# SDE for $e^\int$ expressions

Consider the following processes: $$X_t=e^{\int_0^t f(s,\omega)ds}$$ $$Y_t=e^{\int_0^t g(s,\omega)dB_s}$$ Assume $f$ and $g$ have whatever properties necessary to make this tractable, e.g. square integrable, etc. $B_t$ is standard 1D Brownian motion starting at the origin. I want to understand how to directly take the stochastic Ito differential of these.

QUESTION: What are the stochastic differential equations for $dX_t$ and $dY_t$?

Here is one attempt:

$$d X_t=X_tf(t,\omega)dt +X_t\left(\int_0^t f_{B_s}(s,\omega)ds\right)dB_t +\frac12X_t\left(\int_0^t f_{B_sB_s}(s,\omega)ds\right)dt$$

$$d Y_t=Y_tg(t,\omega)dt +Y_t g(t,\omega)dB_t +\frac12Y_t g_{B_s}(t,\omega)dt$$

Of course, I am passing a derivative w.r.t. $B_t$ into the integral, and I am unsure about if that is ok here, or generally.

Also, I thought about taking logs: $$\log X_t=\int_0^t f(s,\omega)ds$$ So that $$d(\log X_t)=f(t,\omega)dt$$ but by the Ito formula it also is $$d(\log X_t)=\frac{1}{X_t}dX_t-\frac12\frac{1}{X_t^2}(dX_t)^2.$$

The similar calculation with $Y_t$ gets me stuck in a similar situation. I'm not sure how to deal with the $(dX_t)^2$ here. I also tried integration by parts to no avail. I'm guessing there is a standard result or trick that can be applied or that I have some basic mistake here. Any help is appreciated.

Let me first recall Itô's formula (for Itô processes):

Let $(Z_t)_{t \geq 0}$ be an Itô process, i.e. a stochastic process of the form $$Z_t-Z_0 = \int_0^t \sigma(s) \, dB_s + \int_0^t b(s) \, ds \tag{1}$$ for suitable (random) mappings $b$ and $\sigma$. Then it holds for any twice continuously differentiable function $F$ that $$F(Z_t) -F(Z_0) = \int_0^t F'(Z_s) \sigma(s) \, dB_s + \int_0^t \left( b(s) F'(Z_s) + \frac{1}{2} F''(Z_s) \sigma^2(s) \right) \, ds. \tag{2}$$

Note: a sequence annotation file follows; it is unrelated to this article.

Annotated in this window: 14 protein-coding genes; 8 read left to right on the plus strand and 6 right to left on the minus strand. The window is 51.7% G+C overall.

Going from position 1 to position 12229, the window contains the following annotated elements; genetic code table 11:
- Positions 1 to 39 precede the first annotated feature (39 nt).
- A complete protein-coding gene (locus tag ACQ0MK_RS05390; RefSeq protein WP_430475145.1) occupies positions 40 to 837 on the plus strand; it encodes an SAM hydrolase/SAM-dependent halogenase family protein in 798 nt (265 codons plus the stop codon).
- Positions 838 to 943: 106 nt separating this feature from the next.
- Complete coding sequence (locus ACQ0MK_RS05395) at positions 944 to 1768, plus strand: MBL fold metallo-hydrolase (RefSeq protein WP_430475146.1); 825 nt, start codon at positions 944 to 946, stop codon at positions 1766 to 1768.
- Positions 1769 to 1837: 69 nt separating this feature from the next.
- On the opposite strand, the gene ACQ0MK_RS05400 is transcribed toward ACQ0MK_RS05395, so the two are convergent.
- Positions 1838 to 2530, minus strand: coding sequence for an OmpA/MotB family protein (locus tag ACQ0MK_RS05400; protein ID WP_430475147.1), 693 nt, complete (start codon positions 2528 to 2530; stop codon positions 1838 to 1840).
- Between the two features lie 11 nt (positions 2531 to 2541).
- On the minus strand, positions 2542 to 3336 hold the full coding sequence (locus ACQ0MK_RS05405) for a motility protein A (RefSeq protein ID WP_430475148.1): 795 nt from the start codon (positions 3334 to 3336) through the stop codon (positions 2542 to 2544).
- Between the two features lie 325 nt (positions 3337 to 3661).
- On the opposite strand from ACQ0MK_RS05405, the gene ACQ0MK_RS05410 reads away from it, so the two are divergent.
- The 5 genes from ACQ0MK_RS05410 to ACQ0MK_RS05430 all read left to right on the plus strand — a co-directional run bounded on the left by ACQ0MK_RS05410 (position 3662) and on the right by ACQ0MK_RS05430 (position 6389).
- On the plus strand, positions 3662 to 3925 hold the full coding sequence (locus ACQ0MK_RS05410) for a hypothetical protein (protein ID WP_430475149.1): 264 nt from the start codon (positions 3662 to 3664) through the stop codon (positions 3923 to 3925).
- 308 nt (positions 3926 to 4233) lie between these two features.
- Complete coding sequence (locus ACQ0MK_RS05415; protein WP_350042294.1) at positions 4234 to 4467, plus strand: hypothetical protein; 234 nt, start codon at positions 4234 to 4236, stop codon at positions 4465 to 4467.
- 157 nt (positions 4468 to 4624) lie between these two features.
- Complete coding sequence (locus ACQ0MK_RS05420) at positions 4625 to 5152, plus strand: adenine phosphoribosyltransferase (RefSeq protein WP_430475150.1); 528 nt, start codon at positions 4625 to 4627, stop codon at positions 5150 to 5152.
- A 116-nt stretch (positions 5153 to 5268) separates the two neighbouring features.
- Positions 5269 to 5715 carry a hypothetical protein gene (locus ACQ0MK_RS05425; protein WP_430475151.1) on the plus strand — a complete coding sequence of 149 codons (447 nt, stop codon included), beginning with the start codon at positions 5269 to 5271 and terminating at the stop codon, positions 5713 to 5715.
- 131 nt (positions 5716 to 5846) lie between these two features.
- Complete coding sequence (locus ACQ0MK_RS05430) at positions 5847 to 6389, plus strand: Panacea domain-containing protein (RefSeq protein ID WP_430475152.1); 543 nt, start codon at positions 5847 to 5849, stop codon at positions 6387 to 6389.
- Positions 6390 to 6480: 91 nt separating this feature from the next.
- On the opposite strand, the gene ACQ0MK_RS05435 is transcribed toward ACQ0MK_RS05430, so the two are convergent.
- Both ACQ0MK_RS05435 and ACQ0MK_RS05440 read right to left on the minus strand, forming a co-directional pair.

Itô's formula can be written more compactly in the following way:

$$F(Z_t)-F(Z_0) = \int_0^t F'(Z_s) \, dZ_s + \frac{1}{2} \int_0^t F''(Z_s) \, d \langle Z \rangle_s \tag{3}$$

where $$d\langle Z \rangle_s := \sigma(s)^2 \, ds$$ and (according to $(1)$) $$dZ_s = \sigma(s) \, dB_s + b(s) \, ds.$$

Let's come back to your examples. If you want to find the stochastic differential of a given process using Itô's formula, then you have to identify a) the function $F$ (twice differentiable, deterministic) and b) a suitable Itô process $(Z_t)_t$ as in $(1)$. For

$$X_t = \exp \left( \int_0^t f(s) \, ds \right)$$

we can write

$$X_t = F(Z_t) \quad \text{for} \quad F(x) := e^x \quad Z_t := \int_0^t f(s) \, ds.$$

Clearly, $f$ is twice differentiable and $Z_t$ is of the form $(1)$ (with $\sigma := 0$ and $b:=f$). Applying Itô's formula $(2)$, we find

$$X_t-X_0 = \int_0^t f(s) \underbrace{e^{Z_s}}_{X_s} \, ds$$

i.e.

$$dX_t = f(s) X_s \, ds.$$

The reasoning for $(Y_t)_{t \geq 0}$ is very similar: We have $Y_t = F(Z_t)$ for $$F(x) := e^x \quad \text{and} \quad Z_t := \int_0^t g(s) \, dB_s.$$ This means that $(1)$ holds with $b=0$ and $\sigma := g$. Using $(2)$ we find

$$Y_t-Y_0 = \int_0^T \underbrace{e^{Z_s}}_{Y_s} g(s) \, dB_s + \frac{1}{2} \int_0^t \underbrace{e^{Z_s}}_{Y_s} g(s)^2 \, ds,$$